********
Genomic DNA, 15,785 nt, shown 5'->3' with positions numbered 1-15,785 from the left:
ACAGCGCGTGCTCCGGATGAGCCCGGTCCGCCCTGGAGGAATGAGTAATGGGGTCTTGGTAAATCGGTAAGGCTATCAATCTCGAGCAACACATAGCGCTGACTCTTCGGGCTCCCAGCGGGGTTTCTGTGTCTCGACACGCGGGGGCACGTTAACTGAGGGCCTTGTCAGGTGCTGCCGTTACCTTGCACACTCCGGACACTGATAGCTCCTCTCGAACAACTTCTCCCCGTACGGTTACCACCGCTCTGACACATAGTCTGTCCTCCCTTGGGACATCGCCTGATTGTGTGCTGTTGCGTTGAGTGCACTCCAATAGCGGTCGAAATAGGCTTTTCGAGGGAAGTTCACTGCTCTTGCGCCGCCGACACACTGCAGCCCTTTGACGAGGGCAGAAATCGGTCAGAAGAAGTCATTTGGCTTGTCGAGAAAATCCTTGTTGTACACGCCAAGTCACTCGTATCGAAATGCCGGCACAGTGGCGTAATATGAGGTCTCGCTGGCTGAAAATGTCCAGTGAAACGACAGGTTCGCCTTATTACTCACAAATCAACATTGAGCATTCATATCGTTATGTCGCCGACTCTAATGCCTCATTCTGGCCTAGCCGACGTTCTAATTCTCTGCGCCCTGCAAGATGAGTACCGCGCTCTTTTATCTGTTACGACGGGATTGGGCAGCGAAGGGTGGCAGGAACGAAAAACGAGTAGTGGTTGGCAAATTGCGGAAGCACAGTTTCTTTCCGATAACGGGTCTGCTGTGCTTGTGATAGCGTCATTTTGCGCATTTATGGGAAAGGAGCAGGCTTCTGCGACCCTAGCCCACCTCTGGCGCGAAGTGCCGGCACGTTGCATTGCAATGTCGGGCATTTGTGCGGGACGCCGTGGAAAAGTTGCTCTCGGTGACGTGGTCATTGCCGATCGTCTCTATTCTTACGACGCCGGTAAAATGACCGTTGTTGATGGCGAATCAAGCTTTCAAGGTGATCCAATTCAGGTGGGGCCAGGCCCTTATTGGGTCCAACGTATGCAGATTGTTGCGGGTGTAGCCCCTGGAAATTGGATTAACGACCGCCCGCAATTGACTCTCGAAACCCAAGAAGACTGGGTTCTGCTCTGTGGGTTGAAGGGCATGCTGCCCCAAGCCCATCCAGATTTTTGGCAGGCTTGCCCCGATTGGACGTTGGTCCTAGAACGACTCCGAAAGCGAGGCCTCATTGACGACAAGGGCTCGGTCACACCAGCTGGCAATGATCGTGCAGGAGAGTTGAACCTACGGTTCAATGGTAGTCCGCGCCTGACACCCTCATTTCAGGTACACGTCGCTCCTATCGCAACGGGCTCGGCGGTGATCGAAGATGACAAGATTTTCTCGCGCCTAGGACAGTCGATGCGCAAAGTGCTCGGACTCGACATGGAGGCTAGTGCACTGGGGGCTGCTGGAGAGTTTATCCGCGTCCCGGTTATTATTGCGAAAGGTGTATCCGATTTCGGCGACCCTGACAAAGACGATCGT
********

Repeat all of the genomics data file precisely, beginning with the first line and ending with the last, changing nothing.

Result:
Genomic DNA, 15,785 nt, shown 5'->3' with positions numbered 1-15,785 from the left:
ACAGCGCGTGCTCCGGATGAGCCCGGTCCGCCCTGGAGGAATGAGTAATGGGGTCTTGGTAAATCGGTAAGGCTATCAATCTCGAGCAACACATAGCGCTGACTCTTCGGGCTCCCAGCGGGGTTTCTGTGTCTCGACACGCGGGGGCACGTTAACTGAGGGCCTTGTCAGGTGCTGCCGTTACCTTGCACACTCCGGACACTGATAGCTCCTCTCGAACAACTTCTCCCCGTACGGTTACCACCGCTCTGACACATAGTCTGTCCTCCCTTGGGACATCGCCTGATTGTGTGCTGTTGCGTTGAGTGCACTCCAATAGCGGTCGAAATAGGCTTTTCGAGGGAAGTTCACTGCTCTTGCGCCGCCGACACACTGCAGCCCTTTGACGAGGGCAGAAATCGGTCAGAAGAAGTCATTTGGCTTGTCGAGAAAATCCTTGTTGTACACGCCAAGTCACTCGTATCGAAATGCCGGCACAGTGGCGTAATATGAGGTCTCGCTGGCTGAAAATGTCCAGTGAAACGACAGGTTCGCCTTATTACTCACAAATCAACATTGAGCATTCATATCGTTATGTCGCCGACTCTAATGCCTCATTCTGGCCTAGCCGACGTTCTAATTCTCTGCGCCCTGCAAGATGAGTACCGCGCTCTTTTATCTGTTACGACGGGATTGGGCAGCGAAGGGTGGCAGGAACGAAAAACGAGTAGTGGTTGGCAAATTGCGGAAGCACAGTTTCTTTCCGATAACGGGTCTGCTGTGCTTGTGATAGCGTCATTTTGCGCATTTATGGGAAAGGAGCAGGCTTCTGCGACCCTAGCCCACCTCTGGCGCGAAGTGCCGGCACGTTGCATTGCAATGTCGGGCATTTGTGCGGGACGCCGTGGAAAAGTTGCTCTCGGTGACGTGGTCATTGCCGATCGTCTCTATTCTTACGACGCCGGTAAAATGACCGTTGTTGATGGCGAATCAAGCTTTCAAGGTGATCCAATTCAGGTGGGGCCAGGCCCTTATTGGGTCCAACGTATGCAGATTGTTGCGGGTGTAGCCCCTGGAAATTGGATTAACGACCGCCCGCAATTGACTCTCGAAACCCAAGAAGACTGGGTTCTGCTCTGTGGGTTGAAGGGCATGCTGCCCCAAGCCCATCCAGATTTTTGGCAGGCTTGCCCCGATTGGACGTTGGTCCTAGAACGACTCCGAAAGCGAGGCCTCATTGACGACAAGGGCTCGGTCACACCAGCTGGCAATGATCGTGCAGGAGAGTTGAACCTACGGTTCAATGGTAGTCCGCGCCTGACACCCTCATTTCAGGTACACGTCGCTCCTATCGCAACGGGCTCGGCGGTGATCGAAGATGACAAGATTTTCTCGCGCCTAGGACAGTCGATGCGCAAAGTGCTCGGACTCGACATGGAGGCTAGTGCACTGGGGGCTGCTGGAGAGTTTATCCGCGTCCCGGTTATTATTGCGAAAGGTGTATCCGATTTCGGCGACCCTGACAAAGACGATCGT